Lab Matters Winter 2018 - Page 26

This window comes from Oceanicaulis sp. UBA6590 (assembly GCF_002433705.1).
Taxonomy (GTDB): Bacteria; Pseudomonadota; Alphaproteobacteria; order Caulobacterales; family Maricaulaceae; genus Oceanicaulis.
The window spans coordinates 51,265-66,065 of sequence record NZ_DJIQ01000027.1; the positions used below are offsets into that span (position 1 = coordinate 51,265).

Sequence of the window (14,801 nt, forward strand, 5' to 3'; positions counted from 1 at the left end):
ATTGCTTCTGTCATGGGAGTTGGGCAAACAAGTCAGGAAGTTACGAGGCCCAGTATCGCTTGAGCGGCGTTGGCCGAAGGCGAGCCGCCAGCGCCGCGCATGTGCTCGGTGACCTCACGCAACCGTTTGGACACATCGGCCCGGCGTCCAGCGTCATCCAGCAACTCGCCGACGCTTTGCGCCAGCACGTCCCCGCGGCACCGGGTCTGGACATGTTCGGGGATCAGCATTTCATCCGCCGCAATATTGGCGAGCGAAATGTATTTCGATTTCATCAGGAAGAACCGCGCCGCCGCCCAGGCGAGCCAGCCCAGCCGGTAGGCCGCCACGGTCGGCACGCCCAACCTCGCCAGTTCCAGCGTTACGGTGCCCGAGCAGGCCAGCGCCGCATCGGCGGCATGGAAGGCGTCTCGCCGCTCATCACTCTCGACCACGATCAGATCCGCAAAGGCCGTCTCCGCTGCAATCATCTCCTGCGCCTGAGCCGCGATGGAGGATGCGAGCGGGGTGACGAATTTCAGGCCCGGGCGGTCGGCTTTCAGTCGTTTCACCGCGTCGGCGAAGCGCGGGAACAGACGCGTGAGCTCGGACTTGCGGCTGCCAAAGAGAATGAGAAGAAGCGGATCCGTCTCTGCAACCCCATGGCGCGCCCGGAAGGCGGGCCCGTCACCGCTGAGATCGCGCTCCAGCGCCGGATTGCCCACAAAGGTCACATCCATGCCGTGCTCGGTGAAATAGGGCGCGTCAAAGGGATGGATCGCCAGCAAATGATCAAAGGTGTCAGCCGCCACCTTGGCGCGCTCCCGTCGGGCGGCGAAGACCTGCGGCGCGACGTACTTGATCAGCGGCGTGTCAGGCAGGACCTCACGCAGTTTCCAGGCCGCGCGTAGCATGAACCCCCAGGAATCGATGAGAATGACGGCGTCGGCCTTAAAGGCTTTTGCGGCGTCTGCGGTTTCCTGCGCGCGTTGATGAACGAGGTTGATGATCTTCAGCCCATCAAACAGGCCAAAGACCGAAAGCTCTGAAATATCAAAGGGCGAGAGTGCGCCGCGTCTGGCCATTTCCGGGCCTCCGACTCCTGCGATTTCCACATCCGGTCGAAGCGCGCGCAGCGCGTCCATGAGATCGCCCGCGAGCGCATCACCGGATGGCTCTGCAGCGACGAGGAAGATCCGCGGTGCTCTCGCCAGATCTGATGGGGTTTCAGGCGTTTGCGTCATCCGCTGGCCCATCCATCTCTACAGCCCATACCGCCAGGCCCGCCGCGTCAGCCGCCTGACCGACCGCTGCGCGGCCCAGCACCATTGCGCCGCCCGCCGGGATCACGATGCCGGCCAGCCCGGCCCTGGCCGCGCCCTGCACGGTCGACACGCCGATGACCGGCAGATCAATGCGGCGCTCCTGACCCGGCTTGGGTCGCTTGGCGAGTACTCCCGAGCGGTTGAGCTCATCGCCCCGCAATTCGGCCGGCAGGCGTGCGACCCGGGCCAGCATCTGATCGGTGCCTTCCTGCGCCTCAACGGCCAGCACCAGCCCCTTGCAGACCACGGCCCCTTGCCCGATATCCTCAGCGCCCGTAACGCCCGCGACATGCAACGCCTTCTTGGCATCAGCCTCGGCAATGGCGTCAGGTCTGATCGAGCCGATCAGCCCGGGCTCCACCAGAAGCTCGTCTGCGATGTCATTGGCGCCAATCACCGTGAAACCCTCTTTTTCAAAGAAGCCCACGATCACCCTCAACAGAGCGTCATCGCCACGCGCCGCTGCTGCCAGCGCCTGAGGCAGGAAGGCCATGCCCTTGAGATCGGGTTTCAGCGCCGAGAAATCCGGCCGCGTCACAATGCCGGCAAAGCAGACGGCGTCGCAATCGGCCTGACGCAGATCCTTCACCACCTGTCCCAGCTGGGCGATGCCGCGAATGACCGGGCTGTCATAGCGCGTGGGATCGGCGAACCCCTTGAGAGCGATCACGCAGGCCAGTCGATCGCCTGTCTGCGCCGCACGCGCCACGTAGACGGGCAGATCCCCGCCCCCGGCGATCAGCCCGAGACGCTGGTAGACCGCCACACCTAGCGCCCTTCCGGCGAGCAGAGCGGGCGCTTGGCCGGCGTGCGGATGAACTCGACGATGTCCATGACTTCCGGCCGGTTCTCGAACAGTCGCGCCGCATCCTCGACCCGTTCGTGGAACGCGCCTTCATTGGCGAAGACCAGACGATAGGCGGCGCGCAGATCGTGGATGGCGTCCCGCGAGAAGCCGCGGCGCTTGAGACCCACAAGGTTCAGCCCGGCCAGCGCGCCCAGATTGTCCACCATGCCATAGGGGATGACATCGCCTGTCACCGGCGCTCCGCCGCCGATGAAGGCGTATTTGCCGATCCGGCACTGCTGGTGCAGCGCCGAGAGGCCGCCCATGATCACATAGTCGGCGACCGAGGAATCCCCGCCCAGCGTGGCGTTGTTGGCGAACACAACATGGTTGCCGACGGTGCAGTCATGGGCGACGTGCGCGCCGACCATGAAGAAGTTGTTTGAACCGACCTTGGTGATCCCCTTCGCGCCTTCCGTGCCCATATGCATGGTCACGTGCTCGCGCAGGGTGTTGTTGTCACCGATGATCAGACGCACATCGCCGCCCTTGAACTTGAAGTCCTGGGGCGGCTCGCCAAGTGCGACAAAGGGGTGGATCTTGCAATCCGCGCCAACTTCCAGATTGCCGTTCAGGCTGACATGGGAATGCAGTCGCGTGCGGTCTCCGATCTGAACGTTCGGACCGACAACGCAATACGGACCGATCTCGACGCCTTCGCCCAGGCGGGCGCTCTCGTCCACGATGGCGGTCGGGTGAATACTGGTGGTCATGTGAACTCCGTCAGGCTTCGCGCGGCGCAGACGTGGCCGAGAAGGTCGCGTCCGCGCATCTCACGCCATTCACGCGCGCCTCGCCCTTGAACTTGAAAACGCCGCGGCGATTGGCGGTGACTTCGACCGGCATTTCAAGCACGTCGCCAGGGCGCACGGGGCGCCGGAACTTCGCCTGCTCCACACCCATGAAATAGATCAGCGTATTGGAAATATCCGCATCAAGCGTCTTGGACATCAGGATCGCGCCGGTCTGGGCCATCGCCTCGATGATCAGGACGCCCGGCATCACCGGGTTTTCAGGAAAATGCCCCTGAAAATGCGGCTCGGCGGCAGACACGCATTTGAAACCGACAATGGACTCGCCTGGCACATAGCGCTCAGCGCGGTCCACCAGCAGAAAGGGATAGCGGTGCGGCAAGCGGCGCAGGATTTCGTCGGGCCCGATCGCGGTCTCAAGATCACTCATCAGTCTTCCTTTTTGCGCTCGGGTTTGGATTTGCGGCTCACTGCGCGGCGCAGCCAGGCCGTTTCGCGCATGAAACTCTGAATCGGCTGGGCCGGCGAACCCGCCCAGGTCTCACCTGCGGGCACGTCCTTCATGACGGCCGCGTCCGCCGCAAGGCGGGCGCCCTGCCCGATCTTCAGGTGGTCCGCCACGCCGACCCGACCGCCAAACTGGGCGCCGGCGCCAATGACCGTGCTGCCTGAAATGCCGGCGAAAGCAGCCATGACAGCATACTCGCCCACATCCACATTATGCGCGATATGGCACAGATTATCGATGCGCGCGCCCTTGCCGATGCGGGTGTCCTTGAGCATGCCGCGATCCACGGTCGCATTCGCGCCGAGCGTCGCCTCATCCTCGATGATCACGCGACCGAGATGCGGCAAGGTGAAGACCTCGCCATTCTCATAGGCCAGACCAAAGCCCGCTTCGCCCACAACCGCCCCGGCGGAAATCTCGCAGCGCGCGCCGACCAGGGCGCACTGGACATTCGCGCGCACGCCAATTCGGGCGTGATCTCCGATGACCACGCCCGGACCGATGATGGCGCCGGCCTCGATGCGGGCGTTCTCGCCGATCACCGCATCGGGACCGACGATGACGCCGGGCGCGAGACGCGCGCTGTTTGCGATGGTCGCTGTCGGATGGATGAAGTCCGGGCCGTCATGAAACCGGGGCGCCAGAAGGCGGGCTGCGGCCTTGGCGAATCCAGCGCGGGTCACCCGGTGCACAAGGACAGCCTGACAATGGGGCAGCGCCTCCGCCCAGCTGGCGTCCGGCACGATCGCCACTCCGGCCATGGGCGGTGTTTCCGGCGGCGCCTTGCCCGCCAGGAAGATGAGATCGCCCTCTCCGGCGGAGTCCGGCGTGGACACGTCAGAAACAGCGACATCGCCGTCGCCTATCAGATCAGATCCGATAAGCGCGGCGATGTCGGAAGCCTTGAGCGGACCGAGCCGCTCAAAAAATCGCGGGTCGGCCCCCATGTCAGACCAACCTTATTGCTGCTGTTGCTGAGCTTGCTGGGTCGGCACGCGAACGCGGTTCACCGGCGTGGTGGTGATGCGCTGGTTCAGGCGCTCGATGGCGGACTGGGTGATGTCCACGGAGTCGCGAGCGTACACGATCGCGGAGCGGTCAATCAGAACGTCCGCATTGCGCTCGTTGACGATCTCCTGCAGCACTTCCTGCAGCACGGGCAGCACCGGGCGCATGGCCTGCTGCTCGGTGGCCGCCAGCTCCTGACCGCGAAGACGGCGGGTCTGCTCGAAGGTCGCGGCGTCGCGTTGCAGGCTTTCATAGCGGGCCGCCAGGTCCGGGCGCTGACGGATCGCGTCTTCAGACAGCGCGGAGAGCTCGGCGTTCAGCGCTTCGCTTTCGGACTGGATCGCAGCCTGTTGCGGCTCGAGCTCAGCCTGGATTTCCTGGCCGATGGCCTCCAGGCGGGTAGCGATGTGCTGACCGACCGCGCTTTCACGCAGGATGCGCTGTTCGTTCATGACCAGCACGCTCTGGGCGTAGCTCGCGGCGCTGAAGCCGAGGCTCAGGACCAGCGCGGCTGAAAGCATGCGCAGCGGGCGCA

environmental health New Jersey Uses Biomonitoring and Environmental Data to Assess Intervention Effectiveness By: Chang Ho Yu, Research Scientist 3, Environmental and Chemical Laboratory Services, Public Health and Environmental Laboratories, New Jersey Department of Health and Zhihua (Tina) Fan, program manager, Environmental and Chemical Laboratory Services, Public Health and Environmental Laboratories, New Jersey Department of Health In 2012, elevated perfluorononanoic acid (PFNA), within the class of per- and poly-fluoroalkyl substances (PFASs), was detected in public water systems and private wells in Paulsboro and West Deptford communities in New Jersey. PFNA is very stable in the environment and can be bioaccumulated in the human body once absorbed through ingestion. It may lead to adverse health effects, such as liver and immune system impacts, elevated cholesterol levels, and delayed growth and development of fetuses and infants. Beginning in 2014, interventions were carried out intermittently by the NJ Department of Environmental Protection (NJDEP) in these communities, and granular-activated charcoal (GAC) filters were installed in public water systems and private wells. However, the communities expressed serious concerns about their exposure to PFNA and the effectiveness of the interventions. To respond to these concerns, the Public Health and Environmental Laboratories, New Jersey Department of Health (NJDOH), partnered with Environmental Table. Analytes meas ured in serum, water, and dust matrices by the NJDOH PFAS community exposure study. Analytes in Water/Dust Analytes in Serum Chemical Name Chemical Formula CAS Number PFBS PFBuS Perfluorobutanesulfonic acid C 4 HF 9 O 3 S 375-73-5 PFHxS PFHxS Perfluorohexanesulfonic acid C 6 HF 13 O 3 S 355-46-4 PFOS PFOS Perfluorooctanesulfonic acid C 8 HF 17 O 3 S 1763-23-1 PFHxA - Perfluorohexanoic acid C 6 HF 11 O 2 307-24-4 PFHpA PFHpA Perfluoroheptanoic acid C 7 HF 13 O 2 375-85-9 PFOA PFOA Perfluorooctanoic acid C 8 HF 15 O 2 335-67-1 PFNA PFNA Perfluorononanoic acid C 9 HF 17 O 2 375-95-1 PFDA PFDeA Perfluorodecanoic acid C 10 HF 19 O 2 335-76-2 PFUnA PFUA Perfluoroundecanoic acid C 11 HF 21 O 2 2058-94-8 PFDoA PFDoA Perfluorododecanoic acid C 12 HF 23 O 2 307-55-1 PFTrDA — Perfluorotridecanoic acid C 13 HF 25 O 2 72629-94-8 PFTA — Perfluorotetradecanoic acid C 14 HF 27 O 2 376-06-7 — PFOSA Perfluorooctanesulfonamide C 8 H 2 F 17 NO 2 S 754-91-6 NMeFOSAA Me-PFOSA- AcOH N-methyl perfluorooctanesulfonamidoacetic acid or 2-(N-methyl-perfluorooctane sulfonamido) acetic acid C 11 H 6 F 17 NO 4 S 2355-31-9 NEtFOSAA Et-PFOSA- AcOH N-ethyl perfluorooctanesulfonamidoacetic acid or 2-(N-ethyl-perfluorooctane sulfonamido) acetic acid C 12 H 8 F 17 NO 4 S 2991-50-6 Note: PFHxA, PFTrDA and PFTA are measured by the EPA Method 537; PFOSA are measured by the CDC Method 6304.04. 24 LAB MATTERS Winter 2018 and Occupational Health and Sciences Institute (EOHSI) from Rutgers University, initiated an exposure study to monitor the change of PFNA in blood serum of local residents after interventions. This study aims to measure PFNA and 11 additional PFASs (listed in CDC Method 6304.04) in serum for three consecutive years, once per year, for a total of 100-200 volunteers between the ages of 20-74, from residents who have lived in the affected communities during the past three years. In the first year, drinking water and house dust will be measured for 14 PFASs listed in EPA Water Testing Method 537. Questionnaires will be administered to collect information on demographics and potential PFNA sources. The data will be used to evaluate whether the intervention is effective and to identify significant sources of PFNA exposure. In addition to the half-life of PFNA and PFNA in serum, the water ratio will be explored. The most challenging aspect of this project has been development of the outreach/recruitment plan. Since the project aims to address a top community issue which has generated public attention, extensive outreach and communication efforts were required, This study aims to measure PFNA and 11 additional PFASs (listed in CDC Method 6304.04) in serum for three consecutive years, once per year, for a total of 100-200 volunteers between the ages of 20-74, from residents who have lived in the affected communities during the past three years. PublicHealthLabs @APHL APHL.org